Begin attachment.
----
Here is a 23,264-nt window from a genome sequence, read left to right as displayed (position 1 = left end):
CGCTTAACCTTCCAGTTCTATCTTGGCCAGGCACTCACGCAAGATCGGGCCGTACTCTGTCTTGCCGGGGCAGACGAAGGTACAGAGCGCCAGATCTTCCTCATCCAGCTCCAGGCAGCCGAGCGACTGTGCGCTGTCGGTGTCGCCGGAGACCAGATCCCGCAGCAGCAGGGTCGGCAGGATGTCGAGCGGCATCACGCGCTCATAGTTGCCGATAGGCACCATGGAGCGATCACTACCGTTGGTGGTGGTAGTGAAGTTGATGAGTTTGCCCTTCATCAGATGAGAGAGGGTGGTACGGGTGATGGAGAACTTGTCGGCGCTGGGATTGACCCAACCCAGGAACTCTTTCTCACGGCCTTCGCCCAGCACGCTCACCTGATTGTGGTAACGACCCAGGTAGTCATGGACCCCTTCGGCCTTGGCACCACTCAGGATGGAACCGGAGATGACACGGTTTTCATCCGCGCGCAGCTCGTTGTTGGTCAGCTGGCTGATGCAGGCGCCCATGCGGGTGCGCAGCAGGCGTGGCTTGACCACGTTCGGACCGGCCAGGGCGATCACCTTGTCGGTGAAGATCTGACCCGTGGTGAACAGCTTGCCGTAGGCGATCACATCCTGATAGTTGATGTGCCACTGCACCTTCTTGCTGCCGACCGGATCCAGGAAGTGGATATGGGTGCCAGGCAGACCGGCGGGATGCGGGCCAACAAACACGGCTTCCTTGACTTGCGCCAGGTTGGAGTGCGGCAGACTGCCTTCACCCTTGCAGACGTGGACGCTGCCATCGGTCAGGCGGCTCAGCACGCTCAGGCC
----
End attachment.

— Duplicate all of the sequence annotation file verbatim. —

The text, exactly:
Here is a 23,264-nt window from a genome sequence, read left to right as displayed (position 1 = left end):
CGCTTAACCTTCCAGTTCTATCTTGGCCAGGCACTCACGCAAGATCGGGCCGTACTCTGTCTTGCCGGGGCAGACGAAGGTACAGAGCGCCAGATCTTCCTCATCCAGCTCCAGGCAGCCGAGCGACTGTGCGCTGTCGGTGTCGCCGGAGACCAGATCCCGCAGCAGCAGGGTCGGCAGGATGTCGAGCGGCATCACGCGCTCATAGTTGCCGATAGGCACCATGGAGCGATCACTACCGTTGGTGGTGGTAGTGAAGTTGATGAGTTTGCCCTTCATCAGATGAGAGAGGGTGGTACGGGTGATGGAGAACTTGTCGGCGCTGGGATTGACCCAACCCAGGAACTCTTTCTCACGGCCTTCGCCCAGCACGCTCACCTGATTGTGGTAACGACCCAGGTAGTCATGGACCCCTTCGGCCTTGGCACCACTCAGGATGGAACCGGAGATGACACGGTTTTCATCCGCGCGCAGCTCGTTGTTGGTCAGCTGGCTGATGCAGGCGCCCATGCGGGTGCGCAGCAGGCGTGGCTTGACCACGTTCGGACCGGCCAGGGCGATCACCTTGTCGGTGAAGATCTGACCCGTGGTGAACAGCTTGCCGTAGGCGATCACATCCTGATAGTTGATGTGCCACTGCACCTTCTTGCTGCCGACCGGATCCAGGAAGTGGATATGGGTGCCAGGCAGACCGGCGGGATGCGGGCCAACAAACACGGCTTCCTTGACTTGCGCCAGGTTGGAGTGCGGCAGACTGCCTTCACCCTTGCAGACGTGGACGCTGCCATCGGTCAGGCGGCTCAGCACGCTCAGGCC